Today’s post is the first “advanced” topic I have covered in this blog. By advanced, I mean that rather than covering basic information on Ladder Logic and program structure like I did in my 100 Series, or general programming routines as I did in the 200 Series, I am going to cover some of the “tricks” and techniques that are used in PLC programming. They may not seem advanced to everyone who reads this blog, but these 300 level topics will be things that as far as I know aren’t really covered anywhere else.
The simple logic above performs an important function that is often needed in a PLC program. It replicates a toggling pushbutton that may be either hardware or software based. The generic pushbutton, IN 2.0, might be a hardware (momentary pushbutton) or software (HMI momentary PB) button. Momentary pushbuttons, as opposed to maintained pushbuttons, are only in the ON state as long as you hold your finger on the button. A toggling or maintained button on the other hand changes from ON to OFF or vice-versa every time the button is pressed, maintaining its condition until pressed again.
Since maintained pushbuttons are already available in both hardware and HMI versions, why would you want to use a circuit like this to turn a momentary button into a maintained one? One important reason is that you can use software to reset all buttons to the off state under certain conditions, such as E-Stops or start-up. Another might be that maintained hardware buttons generally cost more than momentary ones.
The circuit above introduces a new element that I haven’t covered in previous ladder logic posts, the one-shot. I have mentioned before that my goal for this series is to use a generic language to describe my ladder logic diagrams so that they might be used for any platform. In some cases such as this, there is no way to make the diagram reflect all PLC software programs. For instance, Allen-Bradley has two different methods of showing one-shots. One is the OSR (One Shot Rising) bit which is similar to the one I have shown above in that it is placed in series with an output instruction. When the program is scanned, if the contact or conditions before the OSR are true (a “rising” or on pulse), the instruction will be on for one scan. It will then turn off the next scan and not re-energize until the condition goes from off to on again. Since a scan is very short period of time (usually 5-30 ms or so), a one shot is not useful for physical outputs but is often used in a latching or counting application.
In the case of Omron, a one shot is called a DIFU (Differentiate Up) or DIFD (Differentiate Down). The instruction is placed at the right end of the rung next to the rail as an output coil. Siemens uses a P (Pulse) or N (Negative Pulse) instruction, while Allen-Bradley’s ControlLogix platform also has a ONS coil that uses two bit addresses, one for storage and one for the output. The idea behind the one-shot is the same in every case, it just has a different method of implementation.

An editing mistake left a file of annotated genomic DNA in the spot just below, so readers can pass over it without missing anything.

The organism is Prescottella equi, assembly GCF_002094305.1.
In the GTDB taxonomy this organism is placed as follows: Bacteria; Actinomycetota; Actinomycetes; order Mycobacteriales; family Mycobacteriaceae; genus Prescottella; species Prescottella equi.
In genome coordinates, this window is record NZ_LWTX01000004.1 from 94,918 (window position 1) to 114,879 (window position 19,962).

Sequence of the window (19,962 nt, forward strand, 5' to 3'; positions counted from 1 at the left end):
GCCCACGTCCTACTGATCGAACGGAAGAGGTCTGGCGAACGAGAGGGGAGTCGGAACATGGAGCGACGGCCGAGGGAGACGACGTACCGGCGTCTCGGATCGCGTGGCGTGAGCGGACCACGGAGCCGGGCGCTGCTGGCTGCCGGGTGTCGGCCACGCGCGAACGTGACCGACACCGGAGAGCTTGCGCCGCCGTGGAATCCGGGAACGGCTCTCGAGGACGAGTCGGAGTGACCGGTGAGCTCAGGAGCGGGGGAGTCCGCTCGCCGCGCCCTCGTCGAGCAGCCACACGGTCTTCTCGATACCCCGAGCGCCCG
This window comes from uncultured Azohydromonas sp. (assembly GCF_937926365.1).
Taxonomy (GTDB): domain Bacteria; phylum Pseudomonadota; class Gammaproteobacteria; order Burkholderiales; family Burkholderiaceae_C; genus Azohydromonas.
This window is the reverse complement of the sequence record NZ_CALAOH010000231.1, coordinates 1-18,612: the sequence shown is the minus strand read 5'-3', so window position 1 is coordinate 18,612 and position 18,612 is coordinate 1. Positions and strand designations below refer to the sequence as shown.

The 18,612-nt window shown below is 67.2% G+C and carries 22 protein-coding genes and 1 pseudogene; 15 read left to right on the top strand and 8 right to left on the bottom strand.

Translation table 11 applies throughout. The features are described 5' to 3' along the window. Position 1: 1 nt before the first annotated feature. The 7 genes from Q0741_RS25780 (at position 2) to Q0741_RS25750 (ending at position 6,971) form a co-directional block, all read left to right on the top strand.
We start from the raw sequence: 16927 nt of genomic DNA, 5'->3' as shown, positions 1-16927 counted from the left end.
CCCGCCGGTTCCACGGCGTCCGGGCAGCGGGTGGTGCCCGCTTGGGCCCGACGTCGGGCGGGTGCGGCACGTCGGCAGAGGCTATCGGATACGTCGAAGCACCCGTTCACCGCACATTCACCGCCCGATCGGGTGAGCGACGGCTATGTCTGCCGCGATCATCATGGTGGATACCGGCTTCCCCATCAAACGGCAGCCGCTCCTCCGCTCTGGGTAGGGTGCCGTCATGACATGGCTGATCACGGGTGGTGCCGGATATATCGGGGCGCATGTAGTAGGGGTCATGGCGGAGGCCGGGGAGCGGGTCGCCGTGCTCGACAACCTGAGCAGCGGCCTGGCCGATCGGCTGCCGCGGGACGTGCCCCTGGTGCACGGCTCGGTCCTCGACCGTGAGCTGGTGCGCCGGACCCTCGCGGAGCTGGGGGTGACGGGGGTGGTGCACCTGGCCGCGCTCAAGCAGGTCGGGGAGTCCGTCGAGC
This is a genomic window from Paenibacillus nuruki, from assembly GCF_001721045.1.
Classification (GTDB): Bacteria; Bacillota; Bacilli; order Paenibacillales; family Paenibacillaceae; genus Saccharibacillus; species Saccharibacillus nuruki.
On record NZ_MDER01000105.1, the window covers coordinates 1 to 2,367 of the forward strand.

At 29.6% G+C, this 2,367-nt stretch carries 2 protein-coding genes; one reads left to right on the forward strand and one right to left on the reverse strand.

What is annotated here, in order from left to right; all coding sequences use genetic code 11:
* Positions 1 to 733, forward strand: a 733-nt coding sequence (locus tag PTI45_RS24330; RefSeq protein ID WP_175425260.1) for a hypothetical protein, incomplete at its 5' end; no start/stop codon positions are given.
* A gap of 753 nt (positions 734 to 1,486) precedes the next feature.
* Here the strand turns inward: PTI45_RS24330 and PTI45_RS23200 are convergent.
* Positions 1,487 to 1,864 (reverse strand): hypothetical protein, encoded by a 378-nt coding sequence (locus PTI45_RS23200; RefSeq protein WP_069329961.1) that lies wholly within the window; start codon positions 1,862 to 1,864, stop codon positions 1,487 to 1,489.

The previous information explains how the first rung works; it generates a one-scan pulse every time the pushbutton is pressed. What about the second rung? OK, here goes: during the first scan after the one shot is active, the PB_TGL_ON bit is in the off condition, so the rung becomes true, activating the PB_TGL_ON bit after evaluating all of the preceding instructions. On the next scan, the PB_ONESHOT_OUT bit is off, the PB_TGL_ON bit is still on, which keeps the bit latched using the bottom part of the parallel logic. (This is also known as a hold-in branch as described in my Ladder Logic 205: System Routine post from mid-May).
The next time the button is pressed, the upper and lower parallel branches both become not true, unlatching the PB_TGL_ON bit. Whether the physical pushbutton is held or released, on the next scan the PB_ONESHOT_OUT bit will be in the off condition. The state of the rung is therefore just as it was at the beginning of this description.
A few notes on what I am working on: I am hoping to create a software program that uses the generic programming language shown here for training. As I have mentioned previously, I am trying to transition out of the contracting work I have been doing and more into the consulting and training business. As part of this effort I will no longer be doing contract programming and design after August 1, 2013 but will be concentrating on book promotion and developing training and consulting materials, primarily on my other website. I expect to formally launch that site on September 1, 2013.
If anyone who reads this blog either programs using Windows API based software or knows someone who does, I am looking for someone to help develop this training software. If you have any suggestions on what kind of programming platform (C#? Java? Other?) to use in writing this software I would appreciate it. Ultimately I would like to not only use it to draw logic, but also to emulate the program and maybe even drive Ethernet-based I/O. I am willing to invest whatever is necessary to get this done as I plan to use it extensively in my programs.
I will also be creating a number of training videos on PLC programming, hardware, automation, troubleshooting, pneumatics, servos, vision and whatever else comes to mind. This is in addition to training and consulting in person. If anyone has suggestions on any of these projects please leave a comment or e-mail me directly. For those not familiar with the content of my book Industrial Automation: Hands On, that will be the outline of the overall course materials I plan to generate.